Miami-Dade County’s plan to remove a Miami Lakes pocket park and barriers to a bridge on March 27 if the town didn’t take them down was put on hold Thursday.
The park -- at Northwest 170th Street on the east side of the bridge which spans Interstate 75 toward Hialeah -- was built in 2019 after the town discovered contractors working near its property without a permit.
The parties will attend a previously scheduled mediation session in April.
The county agreed not to act until the outcome of that meeting is known, Miami Lakes Town Manager Edward Pidermann said. A county spokesperson couldn’t be reached for comment about its change in plans.
Assistant County Attorney Annery Pulgar Alfonso wrote to town attorney Raul Gastesi Thursday afternoon: "As we discussed, my client has agreed to withhold sending out crews to remove the obstructions on NW 170th street until after the [April 15th] mediation and your client has agreed to cancel any press conferences on the matter. "
The town had announced a press conference and rally for Friday afternoon on its side of the bridge, but those events were postponed, Pidermann said.
The county and Hialeah want to open the bridge to serve traffic from new housing developments in northwestern Hialeah and allow vehicles to flow east and west above I-75 between Hialeah and Miami Lakes.
Hialeah residents living in new gated communities built on the west side of I-75 have just one road, Northwest 97th Avenue, which travels south and north.
They want to be able to enter Miami Lakes at its northern border to access schools in town and ease commutes to the Palmetto Expressway.
The town’s lawsuit against the county, Lennar Homes, LLC and Downrite Engineering & Development Corp. to stop bridge and road construction was dismissed in county circuit court on Oct. 15, 2020.
The town has until April 26 to file its motion in the Third District Court of Appeals that would seek to overturn the county court’s decision.
Mediation between the town, Hialeah and the county is scheduled for April 15th in Coral Gables.
"If no settlement is reached, then the town will continue with its appeal," Town Attorney Raul Gastesi said.
Miami Lakes resident Dave Oliver said he's against opening the bridge because he predicted the town will experience more traffic.
Oliver said he was among a group of residents in the early 2000s who urged the town to annex the area.
"I spoke out in favor of it, to land bank the land, so we wouldn't have to deal with gridlock in the future," Oliver said. "I guess the decision [not to annex the area] came back to haunt us."
The county-town conflict escalated after Miami-Dade County Chief Operations Officer Jimmy Morales wrote in a March 17 letter to Pidermann that the town has rejected Lennar’s permit applications for road construction on its side of the bridge.
Morales called the pocket park “an unauthorized closing of Northwest 170th Street by the town” and “an obstruction to the county’s exercise of its exclusive jurisdiction.”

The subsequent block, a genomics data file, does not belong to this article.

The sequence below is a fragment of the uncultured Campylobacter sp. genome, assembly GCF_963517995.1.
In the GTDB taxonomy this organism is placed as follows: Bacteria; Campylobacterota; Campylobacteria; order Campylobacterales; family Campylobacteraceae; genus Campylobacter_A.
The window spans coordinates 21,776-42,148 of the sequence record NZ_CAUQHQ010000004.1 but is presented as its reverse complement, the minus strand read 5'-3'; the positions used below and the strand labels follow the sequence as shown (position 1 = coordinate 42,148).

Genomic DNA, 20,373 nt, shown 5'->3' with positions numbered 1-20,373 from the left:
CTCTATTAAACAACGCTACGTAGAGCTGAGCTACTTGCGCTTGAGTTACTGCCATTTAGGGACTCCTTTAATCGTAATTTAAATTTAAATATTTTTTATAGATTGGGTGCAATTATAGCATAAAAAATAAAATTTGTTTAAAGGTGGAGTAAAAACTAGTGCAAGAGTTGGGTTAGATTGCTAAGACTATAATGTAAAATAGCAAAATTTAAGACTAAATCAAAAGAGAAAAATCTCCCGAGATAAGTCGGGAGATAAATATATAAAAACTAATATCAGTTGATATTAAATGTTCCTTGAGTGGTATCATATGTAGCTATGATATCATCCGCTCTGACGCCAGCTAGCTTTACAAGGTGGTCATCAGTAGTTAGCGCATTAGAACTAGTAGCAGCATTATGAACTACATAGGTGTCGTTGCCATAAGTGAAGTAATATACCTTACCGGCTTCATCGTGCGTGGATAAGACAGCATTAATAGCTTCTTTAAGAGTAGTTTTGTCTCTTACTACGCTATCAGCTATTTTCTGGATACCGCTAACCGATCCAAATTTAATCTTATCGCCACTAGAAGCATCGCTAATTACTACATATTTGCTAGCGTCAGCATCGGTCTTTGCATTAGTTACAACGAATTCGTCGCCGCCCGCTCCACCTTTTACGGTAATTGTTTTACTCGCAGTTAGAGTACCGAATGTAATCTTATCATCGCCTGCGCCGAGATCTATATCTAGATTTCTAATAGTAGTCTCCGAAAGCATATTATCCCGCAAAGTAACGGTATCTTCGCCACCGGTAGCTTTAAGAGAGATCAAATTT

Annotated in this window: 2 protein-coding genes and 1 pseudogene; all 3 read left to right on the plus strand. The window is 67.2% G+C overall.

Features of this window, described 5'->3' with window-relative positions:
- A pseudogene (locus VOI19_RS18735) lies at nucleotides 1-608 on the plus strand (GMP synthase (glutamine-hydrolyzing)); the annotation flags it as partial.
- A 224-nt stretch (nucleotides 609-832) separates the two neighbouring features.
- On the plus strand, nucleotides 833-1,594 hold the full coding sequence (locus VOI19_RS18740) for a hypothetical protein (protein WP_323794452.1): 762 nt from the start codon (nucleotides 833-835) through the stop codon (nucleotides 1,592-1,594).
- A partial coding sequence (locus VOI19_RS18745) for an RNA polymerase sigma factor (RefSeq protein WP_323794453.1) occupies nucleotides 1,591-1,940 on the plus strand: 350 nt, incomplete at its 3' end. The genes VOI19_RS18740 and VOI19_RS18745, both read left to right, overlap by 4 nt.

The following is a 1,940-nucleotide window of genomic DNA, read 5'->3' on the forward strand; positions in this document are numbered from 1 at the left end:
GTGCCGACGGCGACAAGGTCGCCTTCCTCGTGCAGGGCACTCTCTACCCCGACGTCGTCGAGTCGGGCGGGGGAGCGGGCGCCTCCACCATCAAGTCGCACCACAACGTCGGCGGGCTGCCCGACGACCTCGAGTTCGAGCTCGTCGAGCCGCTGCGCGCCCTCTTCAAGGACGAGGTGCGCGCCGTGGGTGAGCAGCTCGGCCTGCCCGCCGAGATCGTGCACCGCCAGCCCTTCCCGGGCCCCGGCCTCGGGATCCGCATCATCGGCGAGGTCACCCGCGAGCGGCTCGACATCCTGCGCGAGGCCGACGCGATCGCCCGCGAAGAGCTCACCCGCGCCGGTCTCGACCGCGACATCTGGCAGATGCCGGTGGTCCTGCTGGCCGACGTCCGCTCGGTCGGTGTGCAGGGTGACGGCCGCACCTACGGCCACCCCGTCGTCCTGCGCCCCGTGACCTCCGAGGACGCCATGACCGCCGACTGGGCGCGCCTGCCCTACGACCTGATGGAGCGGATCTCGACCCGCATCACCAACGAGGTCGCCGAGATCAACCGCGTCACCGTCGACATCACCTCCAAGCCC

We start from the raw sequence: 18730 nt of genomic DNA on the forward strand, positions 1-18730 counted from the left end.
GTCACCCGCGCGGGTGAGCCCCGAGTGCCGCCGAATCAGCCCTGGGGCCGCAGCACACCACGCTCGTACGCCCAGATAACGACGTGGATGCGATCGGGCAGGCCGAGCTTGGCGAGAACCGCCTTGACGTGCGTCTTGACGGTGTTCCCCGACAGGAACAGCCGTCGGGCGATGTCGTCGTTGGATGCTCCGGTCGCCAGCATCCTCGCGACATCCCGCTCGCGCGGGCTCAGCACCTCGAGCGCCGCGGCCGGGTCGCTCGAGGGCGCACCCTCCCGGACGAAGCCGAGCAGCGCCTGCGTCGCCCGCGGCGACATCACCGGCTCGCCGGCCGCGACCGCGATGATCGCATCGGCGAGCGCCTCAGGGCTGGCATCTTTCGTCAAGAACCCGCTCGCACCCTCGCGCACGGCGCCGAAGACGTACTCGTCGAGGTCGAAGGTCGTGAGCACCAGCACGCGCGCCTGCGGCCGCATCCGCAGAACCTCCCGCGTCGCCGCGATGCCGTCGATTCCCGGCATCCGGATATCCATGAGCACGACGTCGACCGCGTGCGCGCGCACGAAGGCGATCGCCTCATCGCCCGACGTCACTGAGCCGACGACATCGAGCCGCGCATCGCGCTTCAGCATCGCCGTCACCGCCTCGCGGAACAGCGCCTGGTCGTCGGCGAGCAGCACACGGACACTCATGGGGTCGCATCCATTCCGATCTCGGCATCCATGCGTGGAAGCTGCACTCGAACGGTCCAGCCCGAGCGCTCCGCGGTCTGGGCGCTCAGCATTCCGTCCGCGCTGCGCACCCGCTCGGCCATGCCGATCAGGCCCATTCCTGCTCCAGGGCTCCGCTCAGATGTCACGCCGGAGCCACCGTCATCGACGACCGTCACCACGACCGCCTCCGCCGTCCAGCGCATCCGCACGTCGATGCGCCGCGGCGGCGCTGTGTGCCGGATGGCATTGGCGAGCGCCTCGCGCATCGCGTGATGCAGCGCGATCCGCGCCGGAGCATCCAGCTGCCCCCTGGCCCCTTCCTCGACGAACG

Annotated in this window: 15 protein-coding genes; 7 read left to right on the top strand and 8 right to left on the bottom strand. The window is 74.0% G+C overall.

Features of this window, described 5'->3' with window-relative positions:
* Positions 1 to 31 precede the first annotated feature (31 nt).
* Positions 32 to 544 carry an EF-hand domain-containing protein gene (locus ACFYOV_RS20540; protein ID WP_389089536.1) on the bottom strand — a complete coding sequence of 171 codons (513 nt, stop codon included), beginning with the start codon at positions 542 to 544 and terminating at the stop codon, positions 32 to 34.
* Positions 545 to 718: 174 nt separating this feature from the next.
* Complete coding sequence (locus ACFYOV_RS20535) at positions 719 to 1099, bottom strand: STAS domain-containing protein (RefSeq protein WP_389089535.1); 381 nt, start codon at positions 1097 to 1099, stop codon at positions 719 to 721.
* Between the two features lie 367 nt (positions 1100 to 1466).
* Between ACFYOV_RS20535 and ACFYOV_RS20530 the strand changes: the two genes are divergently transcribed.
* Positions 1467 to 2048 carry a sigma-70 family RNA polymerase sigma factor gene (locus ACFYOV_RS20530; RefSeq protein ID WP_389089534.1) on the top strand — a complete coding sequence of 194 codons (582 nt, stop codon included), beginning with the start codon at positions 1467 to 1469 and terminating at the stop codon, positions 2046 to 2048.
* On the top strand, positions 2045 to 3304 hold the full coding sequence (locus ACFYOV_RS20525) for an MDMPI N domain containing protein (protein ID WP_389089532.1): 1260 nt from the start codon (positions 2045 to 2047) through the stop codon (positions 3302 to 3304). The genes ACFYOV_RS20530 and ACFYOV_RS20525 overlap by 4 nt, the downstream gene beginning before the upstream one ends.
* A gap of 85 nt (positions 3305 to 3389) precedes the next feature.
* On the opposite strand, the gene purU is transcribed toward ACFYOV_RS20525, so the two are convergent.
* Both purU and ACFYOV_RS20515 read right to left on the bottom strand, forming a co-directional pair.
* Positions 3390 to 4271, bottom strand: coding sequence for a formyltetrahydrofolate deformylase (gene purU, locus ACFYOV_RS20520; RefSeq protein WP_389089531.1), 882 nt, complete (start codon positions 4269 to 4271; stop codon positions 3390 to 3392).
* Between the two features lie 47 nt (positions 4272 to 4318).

Pidermann wrote back on March 24 and said construction of the bridge could not be completed for two reasons: There is an automatic stay while a court appeal is ongoing and Lennar’s public works permit application had been rejected.
Any actions by the county to open the town’s side of the bridge during the court appeals process and ongoing mediation would be “illegal” and “without proper authority,” Pidermann said.
Pidermann also wrote that Lennar failed to provide information in a traffic study about the safety of the bridge and new road across it, as well as its description of two road extensions “under State Road 826 that are not currently being considered by the Florida Department of Transportation” or how they may help mitigate the negative impact of traffic upon town roads.
The developer also didn’t provide a drainage report, Pidermann wrote.
Lennar's response to Pidermann’s description of its traffic study was not immediately available.
Sen. Rene Garcia, Miami-Dade County commissioner for District 13 which includes the town, also wrote to Morales on March 24.
Garcia said he was “surprised” to learn "secondhand" of Morales’ efforts, and that county’s steps to open the bridge may be “premature” and “a waste of taxpayer resources” while the town’s court appeal has not yet been heard.
The timing of Morales’ letter was “curious,” Garcia wrote, and he advised the county to reconsider its plans and allow the legal process to take its course.
Other longtime residents are also opposed to opening the bridge.
Neill Robinson, who has lived in Miami Lakes for over 30 years, said the new byway would bring more traffic close to his back yard, near Northwest 87th Avenue and Northwest 146th Street, in the Lake Elizabeth neighborhood.
"It's a real concern for residents because we moved here for the quality of life but realized there's some development since we moved to Miami Lakes," he said.
Robinson said he hopes the town and the county can find another solution besides opening up the bridge to move traffic on Hialeah's side of the interstate.
"I hope something can be done," he said. "I hope they don't open it up."
Dottie Wix lives in Celebration Point, east of Northwest 67th Avenue, and that more traffic will slow her down while doing errands on the west side of town.
Wix said sometimes she drops off a friend who lives on Northwest 170th Street in Palm Springs North, and it takes her a long time to back out of the driveway because of the bumper-to-bumper traffic.
"I think it's horrible if they open up the bridge," she said. "And it's ridiculous that they want the town to take down the park."
The escalating conflict was first reported Thursday by The Miami Herald.